This study has several important limitations. First, the number of treated patients with 2 years of post-treatment data is limited (N = 1856). Second, we do not have data on year 3 and beyond mainly due to the requirement that this level of data availability would have significantly reduced our already limited sample. Nevertheless, our study remains one of the largest to assess the impact of duration of P/R therapy on future costs for patients with HCV. Additional studies are needed to examine if our results are generalizable beyond 2 years.
This study used a 30-day gap definition to define when a patient interrupted or stopped treatment and terminate the count of continuous days of treatment. Arguments for shorter gap definitions can be made, especially in light of the 1-week duration of pegylated interferon injections. It is possible that our results would change if a different definition were used. Unfortunately, toggling between alternative gap defi nitions to test the sensitivity of study results was not undertaken, as this would have required that a completely new analytic fi le be created rather than simply changing a few parameters in an analysis.
An adequate course of therapy depends on the genotype of HCV, with type 2 and 3 genotypes requiring significantly less than 48 weeks of treatment. To test the sensitivity of our results to genotype, this study defined adequate duration of treatment based on the patient’s genotype for the small subsample of 519 patients for which these data were available. However, we still believe our results are accurate since the sensitivity analysis was consistent with our core estimates.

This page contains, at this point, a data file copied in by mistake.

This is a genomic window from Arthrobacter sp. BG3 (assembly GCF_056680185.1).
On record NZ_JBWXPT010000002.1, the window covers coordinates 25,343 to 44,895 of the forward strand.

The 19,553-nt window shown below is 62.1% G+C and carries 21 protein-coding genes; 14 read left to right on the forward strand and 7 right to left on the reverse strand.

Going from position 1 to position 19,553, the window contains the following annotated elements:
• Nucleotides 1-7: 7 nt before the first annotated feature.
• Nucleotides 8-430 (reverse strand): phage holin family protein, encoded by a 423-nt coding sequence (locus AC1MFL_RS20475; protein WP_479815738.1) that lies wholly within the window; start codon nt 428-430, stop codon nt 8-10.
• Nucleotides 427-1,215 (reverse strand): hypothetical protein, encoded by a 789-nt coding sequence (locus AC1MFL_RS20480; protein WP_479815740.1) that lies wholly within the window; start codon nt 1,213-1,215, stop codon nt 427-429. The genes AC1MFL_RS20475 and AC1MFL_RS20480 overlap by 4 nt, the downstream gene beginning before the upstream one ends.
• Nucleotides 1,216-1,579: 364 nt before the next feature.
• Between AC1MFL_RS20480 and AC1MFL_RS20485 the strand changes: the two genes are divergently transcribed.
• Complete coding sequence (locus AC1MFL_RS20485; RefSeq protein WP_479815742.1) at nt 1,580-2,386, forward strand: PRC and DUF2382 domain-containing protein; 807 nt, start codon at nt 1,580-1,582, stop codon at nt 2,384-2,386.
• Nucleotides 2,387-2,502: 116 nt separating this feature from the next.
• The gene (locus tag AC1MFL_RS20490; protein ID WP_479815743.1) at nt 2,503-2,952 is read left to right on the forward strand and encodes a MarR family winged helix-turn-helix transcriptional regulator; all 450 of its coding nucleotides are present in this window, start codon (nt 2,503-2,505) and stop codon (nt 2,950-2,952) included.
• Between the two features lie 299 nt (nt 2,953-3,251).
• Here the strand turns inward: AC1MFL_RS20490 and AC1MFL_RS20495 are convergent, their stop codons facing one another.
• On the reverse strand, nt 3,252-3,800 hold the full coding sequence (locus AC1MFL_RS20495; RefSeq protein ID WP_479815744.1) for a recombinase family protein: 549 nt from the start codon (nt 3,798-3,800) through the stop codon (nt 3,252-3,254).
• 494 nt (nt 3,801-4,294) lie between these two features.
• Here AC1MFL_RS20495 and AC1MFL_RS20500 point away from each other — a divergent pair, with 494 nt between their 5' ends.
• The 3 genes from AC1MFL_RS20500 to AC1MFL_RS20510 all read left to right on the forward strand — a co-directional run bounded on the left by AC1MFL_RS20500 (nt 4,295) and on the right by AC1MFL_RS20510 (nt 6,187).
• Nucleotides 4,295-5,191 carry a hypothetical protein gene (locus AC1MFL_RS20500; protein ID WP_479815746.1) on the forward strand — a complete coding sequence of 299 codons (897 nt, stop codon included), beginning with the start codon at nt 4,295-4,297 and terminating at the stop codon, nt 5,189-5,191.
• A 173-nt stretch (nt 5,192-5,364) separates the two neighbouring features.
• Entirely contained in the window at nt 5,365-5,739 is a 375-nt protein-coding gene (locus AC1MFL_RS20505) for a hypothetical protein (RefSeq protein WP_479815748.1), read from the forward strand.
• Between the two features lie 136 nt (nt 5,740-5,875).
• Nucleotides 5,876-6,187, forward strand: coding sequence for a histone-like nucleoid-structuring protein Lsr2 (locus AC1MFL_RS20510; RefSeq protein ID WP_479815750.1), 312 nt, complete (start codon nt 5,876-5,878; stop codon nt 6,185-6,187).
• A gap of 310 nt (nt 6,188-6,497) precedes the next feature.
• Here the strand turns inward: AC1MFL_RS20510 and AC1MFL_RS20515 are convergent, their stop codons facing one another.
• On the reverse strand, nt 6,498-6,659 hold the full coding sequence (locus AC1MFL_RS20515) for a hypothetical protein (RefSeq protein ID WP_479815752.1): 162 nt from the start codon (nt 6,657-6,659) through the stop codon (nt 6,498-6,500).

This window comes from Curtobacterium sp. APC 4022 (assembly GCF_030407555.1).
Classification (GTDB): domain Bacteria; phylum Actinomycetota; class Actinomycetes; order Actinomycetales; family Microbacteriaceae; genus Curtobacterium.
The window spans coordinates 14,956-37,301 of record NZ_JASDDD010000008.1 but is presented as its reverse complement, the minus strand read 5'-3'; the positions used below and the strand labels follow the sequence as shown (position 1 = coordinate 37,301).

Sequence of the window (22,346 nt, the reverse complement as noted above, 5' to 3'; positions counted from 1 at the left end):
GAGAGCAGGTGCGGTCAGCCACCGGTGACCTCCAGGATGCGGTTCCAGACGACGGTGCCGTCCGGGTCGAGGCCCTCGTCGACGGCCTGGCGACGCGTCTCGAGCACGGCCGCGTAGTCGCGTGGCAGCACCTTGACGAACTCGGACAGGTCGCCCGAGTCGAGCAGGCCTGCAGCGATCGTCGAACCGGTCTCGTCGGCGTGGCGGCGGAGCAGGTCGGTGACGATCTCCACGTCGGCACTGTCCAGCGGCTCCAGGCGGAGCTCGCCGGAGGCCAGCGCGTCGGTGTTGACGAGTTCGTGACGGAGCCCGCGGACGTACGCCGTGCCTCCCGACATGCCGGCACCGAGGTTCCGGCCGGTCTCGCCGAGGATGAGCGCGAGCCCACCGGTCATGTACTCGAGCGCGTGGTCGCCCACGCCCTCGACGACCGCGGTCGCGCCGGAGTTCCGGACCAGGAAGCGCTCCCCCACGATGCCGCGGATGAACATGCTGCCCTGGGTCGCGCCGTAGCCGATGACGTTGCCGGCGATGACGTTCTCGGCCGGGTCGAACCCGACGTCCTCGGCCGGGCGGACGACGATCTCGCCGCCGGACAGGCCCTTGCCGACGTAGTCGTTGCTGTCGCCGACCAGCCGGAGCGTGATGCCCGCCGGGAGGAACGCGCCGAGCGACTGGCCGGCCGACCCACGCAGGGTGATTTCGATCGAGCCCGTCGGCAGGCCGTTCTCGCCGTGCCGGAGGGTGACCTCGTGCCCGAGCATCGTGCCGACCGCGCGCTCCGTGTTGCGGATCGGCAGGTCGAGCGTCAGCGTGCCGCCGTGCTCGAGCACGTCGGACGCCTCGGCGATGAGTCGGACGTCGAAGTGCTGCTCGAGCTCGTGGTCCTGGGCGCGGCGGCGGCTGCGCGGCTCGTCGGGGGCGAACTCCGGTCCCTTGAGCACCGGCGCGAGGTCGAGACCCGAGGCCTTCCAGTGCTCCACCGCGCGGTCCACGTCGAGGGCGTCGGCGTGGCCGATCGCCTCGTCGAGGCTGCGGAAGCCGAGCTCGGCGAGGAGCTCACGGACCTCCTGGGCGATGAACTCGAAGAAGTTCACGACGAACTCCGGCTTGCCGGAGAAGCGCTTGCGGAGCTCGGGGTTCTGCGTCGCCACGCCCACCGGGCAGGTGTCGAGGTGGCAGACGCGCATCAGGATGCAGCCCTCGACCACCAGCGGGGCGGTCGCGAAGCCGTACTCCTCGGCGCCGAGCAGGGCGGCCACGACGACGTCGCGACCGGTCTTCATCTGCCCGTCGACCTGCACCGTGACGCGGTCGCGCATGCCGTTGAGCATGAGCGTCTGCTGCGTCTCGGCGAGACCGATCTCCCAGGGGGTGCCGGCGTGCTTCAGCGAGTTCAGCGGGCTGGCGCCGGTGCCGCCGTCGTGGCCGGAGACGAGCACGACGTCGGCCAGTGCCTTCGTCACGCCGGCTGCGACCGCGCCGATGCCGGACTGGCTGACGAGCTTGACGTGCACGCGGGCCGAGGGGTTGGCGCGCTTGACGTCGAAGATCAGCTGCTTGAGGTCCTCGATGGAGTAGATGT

Finally, our results cannot estimate the impact of SVR on costs, which would be a better measure of treatment effectiveness often achieved before the duration of therapy specified in treatment guidelines. Data on the impact of SVR on cost would be particularly useful for modeling the potential cost-effectiveness of new therapies which may directly increase the rate of response while decreasing the duration of P/R therapy needed.
Our result may not be generalizable to all patient populations. The data for this study were derived from a commercial health insurance company in the United States and our results may not correspond well to the treatment duration achieved in other countries. The direct healthcare costs associated with duration of therapy are likely to be very specific to the US healthcare system. Even within the United States, patients with HCV are much more likely to be uninsured.24
The standard of care for treatment of chronic hepatitis C has currently evolved to include the newly approved protease inhibitors telaprevir and boceprevir. Moreover, hepatitis C treatment strategies will continue to evolve as an increasing number of therapies with different modes of action reach the market. However, to be cost-effective, these new adjunctive therapies must either improve duration of therapy with pegylated interferon and ribavirin therapy or improve patient outcomes associated with shorter treatment duration. Our results provide a baseline against which future studies of combination therapy consisting of pegylated interferon, ribavirin, and a protease inhibitor can be evaluated.
The results of our study demonstrate that duration of pegylated interferon and ribavirin therapy is associated with greater costs during the first year of treatment. However, total costs were greater in patients that were not able to complete the duration of therapy at year 2. The implications for managed care decision makers are 2-fold. First, strategies for containing the cost of hepatitis C need to incorporate drug programs to improve duration of therapy. Second, formulary evaluations of emerging therapies for hepatitis C should include the impact of these therapies on duration of the core P/R drug regimen in addition to other factors, such as improved viral response.